War Artists

As Remembrance day approaches, and the Paul Nash exhibition at Tate Britain opens, we can consider the role artists take in war time.

War artists depict aspects of war through art, exploring aspects of violence and social changes, often not seen in written accounts. The first scheme set up by the British Government was in 1916 during the first world war, when significant artists of the day were commissioned to create visual accounts of the conflicts.

Many of the war artists from the first and second world war can be found in our library collections, including Paul Nash, Stanley Spencer, Edward Bawden, John Piper , Eric Ravilious and Graham Sutherland. Try Bridgeman Education too for image searches (log in through the library catalogue)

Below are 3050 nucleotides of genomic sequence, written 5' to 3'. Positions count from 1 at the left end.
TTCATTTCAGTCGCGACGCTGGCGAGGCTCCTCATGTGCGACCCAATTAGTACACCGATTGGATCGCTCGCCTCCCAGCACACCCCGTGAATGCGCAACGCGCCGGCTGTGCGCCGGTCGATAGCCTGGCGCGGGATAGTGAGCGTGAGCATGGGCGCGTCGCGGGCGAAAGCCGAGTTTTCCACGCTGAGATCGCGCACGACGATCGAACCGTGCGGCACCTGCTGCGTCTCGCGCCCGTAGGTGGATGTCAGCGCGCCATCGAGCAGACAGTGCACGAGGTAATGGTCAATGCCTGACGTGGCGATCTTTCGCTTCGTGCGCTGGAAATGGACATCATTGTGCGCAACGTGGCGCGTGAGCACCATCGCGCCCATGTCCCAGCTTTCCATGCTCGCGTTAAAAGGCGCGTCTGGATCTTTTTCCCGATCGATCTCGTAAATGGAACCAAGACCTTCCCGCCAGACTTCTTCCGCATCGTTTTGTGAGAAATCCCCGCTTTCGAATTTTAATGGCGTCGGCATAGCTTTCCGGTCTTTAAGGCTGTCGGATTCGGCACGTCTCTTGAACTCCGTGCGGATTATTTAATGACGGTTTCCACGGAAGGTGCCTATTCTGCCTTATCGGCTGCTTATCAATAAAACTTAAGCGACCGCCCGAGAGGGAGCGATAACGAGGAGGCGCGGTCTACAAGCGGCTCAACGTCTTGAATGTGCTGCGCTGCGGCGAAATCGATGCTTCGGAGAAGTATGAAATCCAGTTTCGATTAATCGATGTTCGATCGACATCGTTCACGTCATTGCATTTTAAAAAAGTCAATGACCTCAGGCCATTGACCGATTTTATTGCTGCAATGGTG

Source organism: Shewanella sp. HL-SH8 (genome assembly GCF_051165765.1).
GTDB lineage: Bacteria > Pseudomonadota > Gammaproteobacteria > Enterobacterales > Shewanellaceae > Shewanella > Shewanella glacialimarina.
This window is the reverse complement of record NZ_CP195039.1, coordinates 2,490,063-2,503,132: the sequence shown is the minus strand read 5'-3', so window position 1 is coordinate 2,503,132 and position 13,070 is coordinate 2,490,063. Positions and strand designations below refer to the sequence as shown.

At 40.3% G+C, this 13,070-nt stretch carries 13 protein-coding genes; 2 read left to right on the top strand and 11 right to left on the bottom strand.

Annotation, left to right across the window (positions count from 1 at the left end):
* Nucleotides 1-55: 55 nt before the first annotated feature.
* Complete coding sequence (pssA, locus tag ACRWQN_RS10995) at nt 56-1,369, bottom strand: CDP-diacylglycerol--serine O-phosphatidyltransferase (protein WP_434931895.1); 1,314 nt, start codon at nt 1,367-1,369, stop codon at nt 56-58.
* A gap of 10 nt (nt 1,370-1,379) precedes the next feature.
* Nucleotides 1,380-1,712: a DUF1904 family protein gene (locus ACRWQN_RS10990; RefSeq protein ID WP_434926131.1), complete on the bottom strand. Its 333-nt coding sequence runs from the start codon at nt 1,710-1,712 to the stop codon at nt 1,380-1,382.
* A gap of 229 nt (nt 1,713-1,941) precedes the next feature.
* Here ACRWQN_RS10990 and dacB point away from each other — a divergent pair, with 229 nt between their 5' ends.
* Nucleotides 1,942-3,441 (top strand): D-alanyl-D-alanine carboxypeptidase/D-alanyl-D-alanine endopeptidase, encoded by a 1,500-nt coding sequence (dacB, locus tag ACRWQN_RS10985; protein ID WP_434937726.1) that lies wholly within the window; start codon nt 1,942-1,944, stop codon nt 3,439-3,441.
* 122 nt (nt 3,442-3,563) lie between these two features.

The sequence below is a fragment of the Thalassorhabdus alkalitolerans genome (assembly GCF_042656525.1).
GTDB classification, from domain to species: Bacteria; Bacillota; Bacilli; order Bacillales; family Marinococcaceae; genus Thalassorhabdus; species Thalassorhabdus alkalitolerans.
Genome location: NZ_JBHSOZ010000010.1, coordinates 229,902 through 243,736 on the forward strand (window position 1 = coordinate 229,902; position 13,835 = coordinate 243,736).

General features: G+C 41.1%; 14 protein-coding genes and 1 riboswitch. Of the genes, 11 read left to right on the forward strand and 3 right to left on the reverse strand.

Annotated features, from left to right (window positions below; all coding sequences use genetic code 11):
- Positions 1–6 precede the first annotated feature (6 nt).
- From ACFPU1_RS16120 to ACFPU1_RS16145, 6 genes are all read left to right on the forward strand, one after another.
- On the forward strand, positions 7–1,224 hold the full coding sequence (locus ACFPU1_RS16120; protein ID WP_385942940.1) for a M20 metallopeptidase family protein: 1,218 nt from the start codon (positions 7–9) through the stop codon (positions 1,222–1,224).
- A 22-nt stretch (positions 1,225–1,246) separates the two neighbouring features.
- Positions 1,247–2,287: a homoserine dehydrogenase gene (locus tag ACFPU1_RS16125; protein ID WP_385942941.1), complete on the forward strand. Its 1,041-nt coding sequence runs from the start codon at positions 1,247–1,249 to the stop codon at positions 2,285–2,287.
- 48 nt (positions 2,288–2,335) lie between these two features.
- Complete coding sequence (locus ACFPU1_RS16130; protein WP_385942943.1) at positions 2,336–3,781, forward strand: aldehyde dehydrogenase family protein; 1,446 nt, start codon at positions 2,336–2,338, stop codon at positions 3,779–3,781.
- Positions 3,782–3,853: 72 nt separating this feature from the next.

Women war artists seem a bit under represented, but see this post from the Imperial War Museum for 6 first world war artworks by women artists.

Defence of Albion by Paul Nash © IWM (Art.IWM ART LD 1933)

This entry was posted in Exhibitions, Library books and tagged , , , , , , . Bookmark the permalink.

Comments are closed.